Among Oster's other points is that there's a much bigger heavy metal problem, that really is real: lead in drinking water.
I raised my kids in a brownstone in Brooklyn, and most old buildings like that have lead solder in their pipes that leaches lead into water over time. The solution is to always run the cold water until it's as cold as the outside -- 30 seconds or so -- before using it for drinking or cooking.
What was surprising to me was that so few other helicopter-ish parents in Brooklyn seemed to be aware of this problem. We had our water tested as soon as we moved in, and sure enough, there was lead in the water if it had been sitting in the pipes, and no lead if we let it run 30 seconds first. This must be the case for hundreds of thousands of homes in NYC. But there was zero government messaging around that, no pushing program to encourage replacing pipes or other mitigation, etc.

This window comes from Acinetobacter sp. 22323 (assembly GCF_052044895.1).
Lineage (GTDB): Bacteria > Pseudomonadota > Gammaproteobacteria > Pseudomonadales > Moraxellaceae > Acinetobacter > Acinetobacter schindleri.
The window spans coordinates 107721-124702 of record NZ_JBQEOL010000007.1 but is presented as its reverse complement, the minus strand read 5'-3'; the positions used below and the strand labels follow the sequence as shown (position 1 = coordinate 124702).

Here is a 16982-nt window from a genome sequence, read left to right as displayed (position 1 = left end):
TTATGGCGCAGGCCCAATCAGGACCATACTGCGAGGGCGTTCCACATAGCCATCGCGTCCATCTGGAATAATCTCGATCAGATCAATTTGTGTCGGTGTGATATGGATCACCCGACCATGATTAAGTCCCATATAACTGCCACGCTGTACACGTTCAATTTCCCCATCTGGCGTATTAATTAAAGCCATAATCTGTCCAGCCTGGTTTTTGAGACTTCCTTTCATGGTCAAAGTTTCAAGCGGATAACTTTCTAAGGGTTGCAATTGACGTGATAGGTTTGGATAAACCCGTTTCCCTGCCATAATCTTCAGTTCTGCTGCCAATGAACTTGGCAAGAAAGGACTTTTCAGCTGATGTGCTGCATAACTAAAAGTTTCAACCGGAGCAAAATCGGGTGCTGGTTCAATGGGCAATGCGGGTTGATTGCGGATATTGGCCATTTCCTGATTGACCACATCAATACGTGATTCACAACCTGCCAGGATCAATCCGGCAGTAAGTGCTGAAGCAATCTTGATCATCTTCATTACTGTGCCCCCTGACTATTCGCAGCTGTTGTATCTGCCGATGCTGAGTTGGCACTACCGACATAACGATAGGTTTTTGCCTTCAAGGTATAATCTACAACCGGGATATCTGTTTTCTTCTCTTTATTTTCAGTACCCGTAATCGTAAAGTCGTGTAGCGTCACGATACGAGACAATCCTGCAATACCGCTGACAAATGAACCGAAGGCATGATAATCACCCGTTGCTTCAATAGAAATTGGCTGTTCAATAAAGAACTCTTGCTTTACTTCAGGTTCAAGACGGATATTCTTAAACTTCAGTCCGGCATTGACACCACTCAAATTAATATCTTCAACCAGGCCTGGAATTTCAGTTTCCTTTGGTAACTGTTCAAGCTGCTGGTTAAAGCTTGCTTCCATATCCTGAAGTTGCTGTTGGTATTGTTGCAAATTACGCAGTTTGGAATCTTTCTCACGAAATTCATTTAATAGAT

And while one data point isn't "data", a family we knew really did discover that their child had lead poisoning, presumably from their home (though perhaps from playing in the dirt in the backyard, since many brownstones for decades disposed of their coal ash by burying it in the backyard).
Meanwhile, parents were super tuned in to kidnapping fears and you'd almost never see a 10 year old taking the subway alone.
I just think there are massively misplaced priorities.